Looking for something different to try in the New Year? How about pole dancing? No, really. Pole fitness, or just ‘pole’, classes are popping up everywhere, and fast. And while it may sound bizarre, hoisting yourself up onto a pole and pulling off some tricky techniques (often upside down) burns fat and builds muscle faster than you’d think. Plus, the moves are much easier than they look, and you get to look incredible while doing them!

 

Women doing a yoga pose in a class

 

Power Yoga

Okay, so we know what yoga is, but what on Earth is power yoga? Power yoga, much like vinyasa-style yoga, is used to improve flexibility, balance, and stamina. What makes a power yoga workout different is that it is far more intense, and emphasises exercise rather than relaxation. If you’re heading into a power yoga class, you can expect to be working up a sweat, rather than a chilled-out stretching session.

 

Spin

‘Spin’ is a broad term, and spin classes can vary widely in terms of structure and intensity, but if you see the word spin, stationary bikes will be involved. Some classes even make use of screens and digital displays to simulate terrain and make the experience all the more immersive and entertaining. And the best part: the bikes’ adjustable intensity makes it possible for anyone of any fitness level to participate.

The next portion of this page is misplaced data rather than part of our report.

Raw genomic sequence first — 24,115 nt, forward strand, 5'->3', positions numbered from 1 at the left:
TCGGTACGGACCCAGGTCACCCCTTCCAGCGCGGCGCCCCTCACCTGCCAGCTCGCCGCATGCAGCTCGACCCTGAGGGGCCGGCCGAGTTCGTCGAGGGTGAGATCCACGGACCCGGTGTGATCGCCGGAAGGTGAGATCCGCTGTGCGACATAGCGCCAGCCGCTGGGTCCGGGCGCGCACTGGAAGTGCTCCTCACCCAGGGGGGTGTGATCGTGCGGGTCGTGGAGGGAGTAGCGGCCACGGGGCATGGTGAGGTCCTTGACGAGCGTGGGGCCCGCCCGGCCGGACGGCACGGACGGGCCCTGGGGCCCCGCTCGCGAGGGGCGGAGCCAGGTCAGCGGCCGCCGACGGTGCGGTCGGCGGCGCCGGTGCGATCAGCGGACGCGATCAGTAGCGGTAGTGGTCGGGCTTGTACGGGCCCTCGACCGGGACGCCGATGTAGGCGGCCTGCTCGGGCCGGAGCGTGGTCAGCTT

Vinyasa Flow

Also called Ashtanga Vinyasa Yoga, this form of yoga consists of sequences of yoga poses (asanas) set to a pattern of breathing. The emphasis placed on controlled breathing results in a steady ‘flow’ of movements (vinyasas) from one position to another. Most yoga classes will either teach this style of yoga, or Iyengar-style yoga (see above).

 

Zumba

Insanely fun, and instantly addictive, Zumba classes somehow find a way to make cardio entertaining, which is saying something. Zumba dance is characterised by its use of Latin music, its choreographed dance routines, and its inclusivity. The range of classes available means anyone from 0 to 100 can participate, but there are also high-intensity classes available for those of us who enjoy pushing ourselves that little bit harder.

 

Hopefully this short guide has helped clear things up a little, so you can turn up to your classes knowing exactly what to expect.